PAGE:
Without a compact of the general will, communism requires the overthrow of the elite throughout the world (especially in our era of military strength) in order for it to exist peacefully afterward. In this respect, perhaps Marx's ideal government isn't any more realistic than that of Rousseau. As with Rousseau, numerous revolutions have been fought in its name, and yet communism has never been realized in its truest form (without a ruling class). If communism is Marx's "utopia", perhaps it's better to be kept that way ("Utopia" in Greek, means "no-place"). However, even Thomas Jefferson advised that "a little rebellion now and then is a good thing, and as necessary in the political world as storms in the physical" (Jefferson 417).
Marx recognized the bourgeoise's ability to manipulate the masses when he stated: "the ideas of the ruling class are in every epoch the ruling ideas, i.e., the class, where is the ruling material force of society, is at the same time its ruling intellectual force" (Brown 184). Nowhere is this more apparent than in the United States, at present, where reality is often filtered to people over commercial television provided by networks owned by mega-corporations. Marx would label such people who dedicate themselves to the values of one's culture without reaping its benefits as those who suffer from a "false consciousness" (similar to a "false sense of security") (Brown 182). On the other hand, those who possess an accurate perception of life, a "class-consciousness", would recognize the disparity of one's position due to such personally-independent factors as one's prescribed or economic status. Of course, it can be argued, however, that since these factors are possibly out of one's control, it may be in one's best interest to remain indifferent to the injustices involved. But Marx viewed the situation as still possessing a power to change even in lieu of such degradation. In fact, Marx believed, when concentrated among many, those aware of such power would "become united, and constitute itself as a class for itself" that:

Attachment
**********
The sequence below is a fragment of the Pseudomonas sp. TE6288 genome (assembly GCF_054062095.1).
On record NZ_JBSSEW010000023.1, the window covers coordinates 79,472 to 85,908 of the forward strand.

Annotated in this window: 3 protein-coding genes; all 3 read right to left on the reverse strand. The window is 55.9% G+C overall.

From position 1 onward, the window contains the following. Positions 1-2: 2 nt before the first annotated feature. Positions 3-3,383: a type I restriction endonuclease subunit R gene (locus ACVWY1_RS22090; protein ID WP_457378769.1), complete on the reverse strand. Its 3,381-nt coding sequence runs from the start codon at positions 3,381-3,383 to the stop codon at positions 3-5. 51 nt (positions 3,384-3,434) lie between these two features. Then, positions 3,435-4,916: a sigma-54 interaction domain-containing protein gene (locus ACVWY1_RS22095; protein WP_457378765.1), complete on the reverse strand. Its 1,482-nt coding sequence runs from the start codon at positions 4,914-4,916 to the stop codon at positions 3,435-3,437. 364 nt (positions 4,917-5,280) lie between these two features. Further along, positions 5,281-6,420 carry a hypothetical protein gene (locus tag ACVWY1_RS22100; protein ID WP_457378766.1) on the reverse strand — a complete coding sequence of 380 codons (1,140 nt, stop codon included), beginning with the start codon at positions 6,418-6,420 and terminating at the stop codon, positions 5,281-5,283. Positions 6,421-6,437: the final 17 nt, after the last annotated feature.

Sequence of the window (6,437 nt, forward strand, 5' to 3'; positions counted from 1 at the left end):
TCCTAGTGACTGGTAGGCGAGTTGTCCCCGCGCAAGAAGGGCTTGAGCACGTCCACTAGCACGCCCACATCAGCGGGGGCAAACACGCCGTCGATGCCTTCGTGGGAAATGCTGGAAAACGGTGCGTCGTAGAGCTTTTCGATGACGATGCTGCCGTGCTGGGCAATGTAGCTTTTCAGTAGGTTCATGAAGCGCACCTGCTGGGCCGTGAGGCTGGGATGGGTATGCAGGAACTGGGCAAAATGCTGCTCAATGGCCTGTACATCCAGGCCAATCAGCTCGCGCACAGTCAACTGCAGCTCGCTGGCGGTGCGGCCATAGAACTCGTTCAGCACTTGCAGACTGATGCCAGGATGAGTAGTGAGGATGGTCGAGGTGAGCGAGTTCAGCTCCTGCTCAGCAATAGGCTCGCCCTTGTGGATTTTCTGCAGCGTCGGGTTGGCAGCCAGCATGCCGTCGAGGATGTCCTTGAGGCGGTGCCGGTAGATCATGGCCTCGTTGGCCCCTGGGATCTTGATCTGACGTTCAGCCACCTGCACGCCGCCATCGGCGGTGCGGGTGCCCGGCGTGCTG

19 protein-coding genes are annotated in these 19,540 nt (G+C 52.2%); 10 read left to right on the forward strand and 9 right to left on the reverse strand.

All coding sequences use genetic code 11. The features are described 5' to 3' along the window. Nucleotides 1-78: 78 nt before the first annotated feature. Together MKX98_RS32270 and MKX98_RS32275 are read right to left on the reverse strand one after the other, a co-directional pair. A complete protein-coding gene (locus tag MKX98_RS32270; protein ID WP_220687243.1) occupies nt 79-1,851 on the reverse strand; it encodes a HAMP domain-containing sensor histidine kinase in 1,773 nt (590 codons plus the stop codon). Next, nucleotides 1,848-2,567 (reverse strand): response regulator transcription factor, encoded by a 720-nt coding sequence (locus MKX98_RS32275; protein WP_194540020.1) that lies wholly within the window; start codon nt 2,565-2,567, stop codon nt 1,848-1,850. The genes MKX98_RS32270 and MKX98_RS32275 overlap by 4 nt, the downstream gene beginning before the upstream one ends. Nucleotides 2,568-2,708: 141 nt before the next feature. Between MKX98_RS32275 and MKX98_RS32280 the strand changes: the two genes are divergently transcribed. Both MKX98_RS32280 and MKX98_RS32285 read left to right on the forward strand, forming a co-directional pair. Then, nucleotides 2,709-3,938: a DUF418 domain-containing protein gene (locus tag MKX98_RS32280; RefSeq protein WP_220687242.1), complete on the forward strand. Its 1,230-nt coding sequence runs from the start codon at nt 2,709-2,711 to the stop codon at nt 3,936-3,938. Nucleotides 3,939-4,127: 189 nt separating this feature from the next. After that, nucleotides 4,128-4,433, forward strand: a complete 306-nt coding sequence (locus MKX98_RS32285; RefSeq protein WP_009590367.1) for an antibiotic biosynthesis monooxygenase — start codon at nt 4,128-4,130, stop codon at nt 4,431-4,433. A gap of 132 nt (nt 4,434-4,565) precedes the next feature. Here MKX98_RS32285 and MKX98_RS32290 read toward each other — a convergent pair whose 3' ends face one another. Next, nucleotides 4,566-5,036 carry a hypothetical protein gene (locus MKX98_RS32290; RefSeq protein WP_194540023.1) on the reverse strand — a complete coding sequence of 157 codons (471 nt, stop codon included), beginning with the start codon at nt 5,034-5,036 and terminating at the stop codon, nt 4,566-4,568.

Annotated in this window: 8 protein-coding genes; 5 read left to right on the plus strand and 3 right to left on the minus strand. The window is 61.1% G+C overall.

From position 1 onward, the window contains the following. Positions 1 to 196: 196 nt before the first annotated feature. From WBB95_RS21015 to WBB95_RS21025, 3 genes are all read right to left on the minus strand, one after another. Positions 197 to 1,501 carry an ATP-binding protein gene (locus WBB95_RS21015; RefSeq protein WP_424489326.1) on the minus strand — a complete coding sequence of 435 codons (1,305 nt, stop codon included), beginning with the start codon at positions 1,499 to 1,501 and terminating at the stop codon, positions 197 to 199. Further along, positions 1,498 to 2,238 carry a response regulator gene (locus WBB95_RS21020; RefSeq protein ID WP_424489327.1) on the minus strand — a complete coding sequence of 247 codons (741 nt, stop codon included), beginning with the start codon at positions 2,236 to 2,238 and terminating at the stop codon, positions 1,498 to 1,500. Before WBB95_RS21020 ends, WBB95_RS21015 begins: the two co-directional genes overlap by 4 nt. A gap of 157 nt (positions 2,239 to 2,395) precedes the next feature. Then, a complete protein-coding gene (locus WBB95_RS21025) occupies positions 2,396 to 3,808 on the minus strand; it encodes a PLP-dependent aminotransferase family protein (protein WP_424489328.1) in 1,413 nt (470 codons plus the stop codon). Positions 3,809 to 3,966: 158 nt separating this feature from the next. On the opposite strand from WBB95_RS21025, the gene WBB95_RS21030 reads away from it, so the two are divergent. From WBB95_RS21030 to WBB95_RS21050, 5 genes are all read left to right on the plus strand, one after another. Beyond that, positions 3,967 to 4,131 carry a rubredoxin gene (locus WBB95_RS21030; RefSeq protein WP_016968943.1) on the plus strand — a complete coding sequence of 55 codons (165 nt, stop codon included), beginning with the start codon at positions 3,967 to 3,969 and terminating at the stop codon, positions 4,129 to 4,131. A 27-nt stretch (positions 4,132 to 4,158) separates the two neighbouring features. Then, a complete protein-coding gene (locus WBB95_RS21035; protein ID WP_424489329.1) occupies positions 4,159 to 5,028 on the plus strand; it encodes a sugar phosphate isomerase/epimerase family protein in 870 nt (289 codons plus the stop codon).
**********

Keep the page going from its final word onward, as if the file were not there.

["in the course of its development, [these citizens] will substitute for the old civil society an association which will exclude classes and their antagonism, and there will be no more political power so called, since political power is precisely the official expression of antagonism in civil society" (Marx-Engels 218-19).]
In conclusion, a democracy supposedly should be "designed to facilitate a balance between competing interests, to achieve the maximum benefit for the maximum number of citizens" (Viorst 132). Currently, due to business interests, the United States is gradually drifting away from this ideal model of democracy--evidenced by the shrinking middle class (resulting from downward social mobility for many Americans) and by government pressing for closures on entitlements. As you may remember, these entitlements were credited here in this paper's introduction as helping Americans feel secure after the Great Depression. Well, the security blanket provided by the government is slowly being pulled away only to cloak the rich and expose the poor to the elements of nature by which only the strong survive.
As the human polity becomes smaller through technological and communication advances, the world is merely being withered away into one bigger and greater business interest. With that in mind, Marx's prophecy rings true: the masses become nothing more than a commodity. Such foreshadowing reveals the possibility that Marx's other prophecy may also become realized: communism as the final economic consequence throughout the world.